tubular secretionforeign chemicals and toxins (H+ in all tubules and K+ in distal tubule), usually involves active transport coupled with Na reabsorption,
increased K levels(in distal tubules, K leaky channels in luminal membrane make K secretion; in prox. tubules, K leak channels on basolateral mem to put back in ECF) increases aldosterone(increase Na)
renal plasma clearancevolume of plasma completely cleared of that substance by kidneys per minute (urine conc. X urine flow rate / plasma conc. of the substance) -shows how efficient kidneys are
H+filtered and secreted (GFR is smaller than RPC)
glucose and ureafiltered and reabsorbed (RPC is smaller than GFR)
inulin and creatinefiltered ONLY (GFR = RPC)


Question Answer
to increase bpsecrete renin (angiotensin II reabsorbs more Na, triggers thirst, constricts arterioles,stimulates vasopressin),
diabetes insipidusfailure to release vasopressin or failure of kidney to respond to vasopressin (more water loss)
diabetes mellitusfailure to reabsorb glucose (glucose in urine causes water to be not reabsorb)
Conn's syndrometumor on adrenal cortex secretes unregulated aldosterone (high BP from more water retention), lower renin (from high BP and high stretch), slightly higher urine output (vasopressin still triggered by osmolarity of blood, but lower than normal), lower K levels (increased secretion)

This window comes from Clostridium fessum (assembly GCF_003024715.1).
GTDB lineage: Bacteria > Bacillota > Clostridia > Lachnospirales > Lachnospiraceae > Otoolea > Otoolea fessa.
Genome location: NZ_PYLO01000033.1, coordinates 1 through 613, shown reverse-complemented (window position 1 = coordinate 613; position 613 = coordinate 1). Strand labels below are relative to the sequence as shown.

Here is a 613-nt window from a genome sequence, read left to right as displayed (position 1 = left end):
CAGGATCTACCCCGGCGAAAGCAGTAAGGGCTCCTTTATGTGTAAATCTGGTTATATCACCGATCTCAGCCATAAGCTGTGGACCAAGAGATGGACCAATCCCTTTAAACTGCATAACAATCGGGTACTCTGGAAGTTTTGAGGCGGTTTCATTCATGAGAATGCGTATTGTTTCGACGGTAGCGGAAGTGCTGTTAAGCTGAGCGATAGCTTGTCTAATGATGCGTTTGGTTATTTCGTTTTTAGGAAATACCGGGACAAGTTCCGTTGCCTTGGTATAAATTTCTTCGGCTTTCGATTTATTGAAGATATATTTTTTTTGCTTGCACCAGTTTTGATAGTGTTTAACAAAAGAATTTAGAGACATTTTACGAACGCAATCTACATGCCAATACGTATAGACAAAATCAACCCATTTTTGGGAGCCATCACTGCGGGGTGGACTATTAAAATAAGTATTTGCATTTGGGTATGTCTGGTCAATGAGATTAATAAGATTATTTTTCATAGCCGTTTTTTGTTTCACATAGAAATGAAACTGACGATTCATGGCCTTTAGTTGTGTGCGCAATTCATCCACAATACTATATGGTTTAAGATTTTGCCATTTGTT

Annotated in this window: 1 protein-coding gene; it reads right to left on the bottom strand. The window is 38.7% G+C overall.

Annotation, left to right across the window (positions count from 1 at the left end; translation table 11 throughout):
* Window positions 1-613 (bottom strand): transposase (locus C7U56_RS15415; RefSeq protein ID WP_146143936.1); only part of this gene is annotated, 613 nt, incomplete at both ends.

dehydration(hypertonicity of ECF) from low water intake 2.excessive water loss 3.diabetes insipidus (deficiency in vasopressin) [lowers bp]
overhydration(hypotonicity of ECF) from renal failure (can't excrete dilute urine), rapid water ingestion, inappropriate vasopressin secretion
Carbonic Acid Buffering SystemCO2 + H20 = H2CO3 = H+ + HCO3- (bicarbonate)
respiratory acidosislungs fail to eliminate CO2 (hyperventilation-shallow fast breaths) happens in respiratory diseases (renal response is increase H secretion and excretion, increase bicarbonate reabsorption, no bicarbonate excretion, acidic urine)
metabolic acidosis(causes are severe exercise, hypoxia, fasting, diabetes)
respiratory alkalosishyperventilation (too much CO2 out) fast/deep breaths (from fever, anxiety, high altitude) (renal response is to decrease H secretion, excretion, bicarbonate reabsorption, and increase bicarbonate excretion, alkaline urine)
metabolic alkalosis(persistance vomiting/ loss of H+)

respiratory system

Question Answer
collapsed lungatelectasis
air in the chestpneumothorax
how much air is left after quiet exhalefunctional residual capacity
flow of airP(alv.)-P(atm) / resistance
compliancehow much effort required to stretch (change of lung volume based on change in transmural pressure gradient), which high, stretches more; fibrous tissue decreases this/emphysema increases)